March 25th, 2020

What Happens to My Case When the Courts Close?

A Judicial Emergency has been declared in the state of Pennsylvania, and courts have closed due to the Coronavirus (COVID-19) outbreak; yet the needs and rights of individuals and businesses cannot always wait. Lawsuits can be imperative, especially for timely matters related to contracts, property protections, and personal injury. So, what happens to a case when the courts close?

No extension for statute of limitations

On March 24, 2020, the Pennsylvania Supreme Court entered an Order clarifying the obligations of individuals to act to protect their legal rights. In general, a person has two years to bring a lawsuit for personal injuries and four years to enforce a contract. Wait even one day longer, and the right ends. During this judicial emergency, when physical courthouses are closed, many are wondering if those times are extended. The PA Supreme Court answered that question in the negative. The statute of limitations for commencing a civil action will not be tolled during this time.

File a Writ electronically

An order requesting a Writ of Summons must be filed. Today, most county level trial Courts accept electronic filings, which makes this process seamless. However, in the event a court of common pleas is unable to accommodate the filing of the praecipe for a Writ of Summons, attorneys may file in the Superior Court. In addition, the attorney must file an attorney certification regarding the closure of that court. The filing of the Writ will preserve all rights, even if service cannot be enforced in a timely manner.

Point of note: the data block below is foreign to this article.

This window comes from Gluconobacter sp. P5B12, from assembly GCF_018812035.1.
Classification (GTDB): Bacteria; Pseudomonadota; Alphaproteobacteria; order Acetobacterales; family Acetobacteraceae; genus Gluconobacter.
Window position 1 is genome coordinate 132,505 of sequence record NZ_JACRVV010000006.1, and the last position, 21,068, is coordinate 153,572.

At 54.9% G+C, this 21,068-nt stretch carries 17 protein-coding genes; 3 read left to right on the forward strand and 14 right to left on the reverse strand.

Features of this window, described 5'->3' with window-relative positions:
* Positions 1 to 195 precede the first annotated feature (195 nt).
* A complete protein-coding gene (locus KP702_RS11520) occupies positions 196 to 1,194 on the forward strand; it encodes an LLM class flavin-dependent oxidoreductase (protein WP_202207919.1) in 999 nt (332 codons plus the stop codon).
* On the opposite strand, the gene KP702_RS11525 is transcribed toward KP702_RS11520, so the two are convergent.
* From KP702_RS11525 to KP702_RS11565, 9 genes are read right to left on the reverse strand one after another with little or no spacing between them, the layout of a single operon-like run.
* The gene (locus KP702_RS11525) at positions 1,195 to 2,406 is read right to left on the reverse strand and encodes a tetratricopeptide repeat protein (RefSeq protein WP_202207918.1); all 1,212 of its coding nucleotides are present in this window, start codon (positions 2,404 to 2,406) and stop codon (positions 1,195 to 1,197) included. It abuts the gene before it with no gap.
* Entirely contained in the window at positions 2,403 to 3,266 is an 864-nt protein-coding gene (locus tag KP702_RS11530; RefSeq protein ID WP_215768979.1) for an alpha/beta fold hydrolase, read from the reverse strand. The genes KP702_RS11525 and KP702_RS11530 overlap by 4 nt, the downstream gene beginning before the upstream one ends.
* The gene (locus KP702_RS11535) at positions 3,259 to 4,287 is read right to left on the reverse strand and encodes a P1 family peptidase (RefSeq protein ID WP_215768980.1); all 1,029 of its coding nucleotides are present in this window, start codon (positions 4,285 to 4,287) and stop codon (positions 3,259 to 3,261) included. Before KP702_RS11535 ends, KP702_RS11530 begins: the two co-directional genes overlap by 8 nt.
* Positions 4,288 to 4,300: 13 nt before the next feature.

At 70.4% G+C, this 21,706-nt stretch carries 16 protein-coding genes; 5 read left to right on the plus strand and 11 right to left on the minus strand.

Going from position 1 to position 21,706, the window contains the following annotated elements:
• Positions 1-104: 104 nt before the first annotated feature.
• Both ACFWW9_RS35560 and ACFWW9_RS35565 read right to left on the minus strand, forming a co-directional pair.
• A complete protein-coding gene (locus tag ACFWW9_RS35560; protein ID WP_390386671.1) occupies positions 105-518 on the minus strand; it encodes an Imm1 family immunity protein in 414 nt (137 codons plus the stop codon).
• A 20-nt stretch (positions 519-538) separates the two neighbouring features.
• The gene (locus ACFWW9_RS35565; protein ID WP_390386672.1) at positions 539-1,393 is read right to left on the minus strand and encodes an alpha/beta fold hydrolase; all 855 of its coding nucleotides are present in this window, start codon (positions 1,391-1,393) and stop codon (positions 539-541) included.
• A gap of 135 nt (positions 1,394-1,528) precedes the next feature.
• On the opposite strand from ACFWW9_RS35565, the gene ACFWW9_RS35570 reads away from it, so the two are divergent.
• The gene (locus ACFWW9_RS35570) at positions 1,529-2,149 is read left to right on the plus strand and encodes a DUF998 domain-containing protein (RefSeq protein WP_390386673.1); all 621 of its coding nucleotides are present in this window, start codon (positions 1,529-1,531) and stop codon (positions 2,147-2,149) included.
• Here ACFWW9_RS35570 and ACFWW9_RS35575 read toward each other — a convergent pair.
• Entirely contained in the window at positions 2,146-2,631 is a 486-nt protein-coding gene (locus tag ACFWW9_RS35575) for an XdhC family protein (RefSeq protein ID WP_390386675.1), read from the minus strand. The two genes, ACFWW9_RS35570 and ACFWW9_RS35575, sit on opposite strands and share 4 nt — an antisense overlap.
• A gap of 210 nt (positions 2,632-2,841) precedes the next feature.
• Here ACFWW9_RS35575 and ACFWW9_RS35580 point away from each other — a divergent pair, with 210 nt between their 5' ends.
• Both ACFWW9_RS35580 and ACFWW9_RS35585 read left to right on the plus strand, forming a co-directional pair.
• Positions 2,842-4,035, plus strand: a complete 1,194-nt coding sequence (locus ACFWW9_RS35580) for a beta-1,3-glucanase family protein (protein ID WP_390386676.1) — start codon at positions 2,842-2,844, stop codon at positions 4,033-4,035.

How the legal system is moving forward

The Judicial Emergency has closed the physical offices of Attorneys and Courts, but in the electronic age, the legal system proceeds. Attorneys have the ability to videoconference with clients, file with the Courts electronically, and preserve rights. With courts closed due to the Coronavirus, it’s important that individuals continue to consult with legal professionals to ensure their rights are preserved.
Attorney Kimberly Krupka is a partner in Gross McGinley’s Litigation Group. Kim regularly represents regional hospitals and large health networks as well as corporations in legal disputes at the local, state, and federal levels.

The content found in this resource is for informational reference use only and is not considered legal advice. Laws at all levels of government change frequently and the information found here may be or become outdated. It is recommended to consult your attorney for the most up-to-date information regarding current laws and legal matters.